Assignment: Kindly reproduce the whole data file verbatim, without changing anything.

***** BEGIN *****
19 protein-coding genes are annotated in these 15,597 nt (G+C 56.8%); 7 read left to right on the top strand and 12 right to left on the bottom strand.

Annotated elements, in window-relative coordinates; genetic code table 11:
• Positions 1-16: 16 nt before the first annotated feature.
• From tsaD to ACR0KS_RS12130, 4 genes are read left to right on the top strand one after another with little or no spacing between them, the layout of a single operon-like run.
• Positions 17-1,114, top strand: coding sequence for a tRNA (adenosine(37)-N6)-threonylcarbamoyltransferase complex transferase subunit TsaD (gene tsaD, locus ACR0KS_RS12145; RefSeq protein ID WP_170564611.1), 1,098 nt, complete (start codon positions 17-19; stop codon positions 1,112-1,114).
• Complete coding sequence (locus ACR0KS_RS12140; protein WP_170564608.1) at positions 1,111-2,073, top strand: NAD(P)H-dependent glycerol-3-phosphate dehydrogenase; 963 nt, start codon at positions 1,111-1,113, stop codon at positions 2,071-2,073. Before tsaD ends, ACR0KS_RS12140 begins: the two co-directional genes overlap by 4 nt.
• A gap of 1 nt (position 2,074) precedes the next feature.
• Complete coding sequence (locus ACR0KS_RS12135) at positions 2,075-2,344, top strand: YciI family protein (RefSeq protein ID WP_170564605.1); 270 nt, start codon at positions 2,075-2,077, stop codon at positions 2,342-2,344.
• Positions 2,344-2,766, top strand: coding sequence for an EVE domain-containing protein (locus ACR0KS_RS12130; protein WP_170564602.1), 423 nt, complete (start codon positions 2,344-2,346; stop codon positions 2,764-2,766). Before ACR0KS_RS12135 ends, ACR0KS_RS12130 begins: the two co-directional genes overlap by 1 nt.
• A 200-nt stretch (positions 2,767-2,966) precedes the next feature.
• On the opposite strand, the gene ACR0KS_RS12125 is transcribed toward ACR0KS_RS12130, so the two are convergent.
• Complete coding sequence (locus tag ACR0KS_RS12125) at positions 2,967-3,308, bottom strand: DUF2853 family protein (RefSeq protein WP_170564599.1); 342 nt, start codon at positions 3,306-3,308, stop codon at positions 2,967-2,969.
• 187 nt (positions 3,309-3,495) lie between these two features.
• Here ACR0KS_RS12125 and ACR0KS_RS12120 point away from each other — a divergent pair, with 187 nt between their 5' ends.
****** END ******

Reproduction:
19 protein-coding genes are annotated in these 15,597 nt (G+C 56.8%); 7 read left to right on the top strand and 12 right to left on the bottom strand.

Annotated elements, in window-relative coordinates; genetic code table 11:
• Positions 1-16: 16 nt before the first annotated feature.
• From tsaD to ACR0KS_RS12130, 4 genes are read left to right on the top strand one after another with little or no spacing between them, the layout of a single operon-like run.
• Positions 17-1,114, top strand: coding sequence for a tRNA (adenosine(37)-N6)-threonylcarbamoyltransferase complex transferase subunit TsaD (gene tsaD, locus ACR0KS_RS12145; RefSeq protein ID WP_170564611.1), 1,098 nt, complete (start codon positions 17-19; stop codon positions 1,112-1,114).
• Complete coding sequence (locus ACR0KS_RS12140; protein WP_170564608.1) at positions 1,111-2,073, top strand: NAD(P)H-dependent glycerol-3-phosphate dehydrogenase; 963 nt, start codon at positions 1,111-1,113, stop codon at positions 2,071-2,073. Before tsaD ends, ACR0KS_RS12140 begins: the two co-directional genes overlap by 4 nt.
• A gap of 1 nt (position 2,074) precedes the next feature.
• Complete coding sequence (locus ACR0KS_RS12135) at positions 2,075-2,344, top strand: YciI family protein (RefSeq protein ID WP_170564605.1); 270 nt, start codon at positions 2,075-2,077, stop codon at positions 2,342-2,344.
• Positions 2,344-2,766, top strand: coding sequence for an EVE domain-containing protein (locus ACR0KS_RS12130; protein WP_170564602.1), 423 nt, complete (start codon positions 2,344-2,346; stop codon positions 2,764-2,766). Before ACR0KS_RS12135 ends, ACR0KS_RS12130 begins: the two co-directional genes overlap by 1 nt.
• A 200-nt stretch (positions 2,767-2,966) precedes the next feature.
• On the opposite strand, the gene ACR0KS_RS12125 is transcribed toward ACR0KS_RS12130, so the two are convergent.
• Complete coding sequence (locus tag ACR0KS_RS12125) at positions 2,967-3,308, bottom strand: DUF2853 family protein (RefSeq protein WP_170564599.1); 342 nt, start codon at positions 3,306-3,308, stop codon at positions 2,967-2,969.
• 187 nt (positions 3,309-3,495) lie between these two features.
• Here ACR0KS_RS12125 and ACR0KS_RS12120 point away from each other — a divergent pair, with 187 nt between their 5' ends.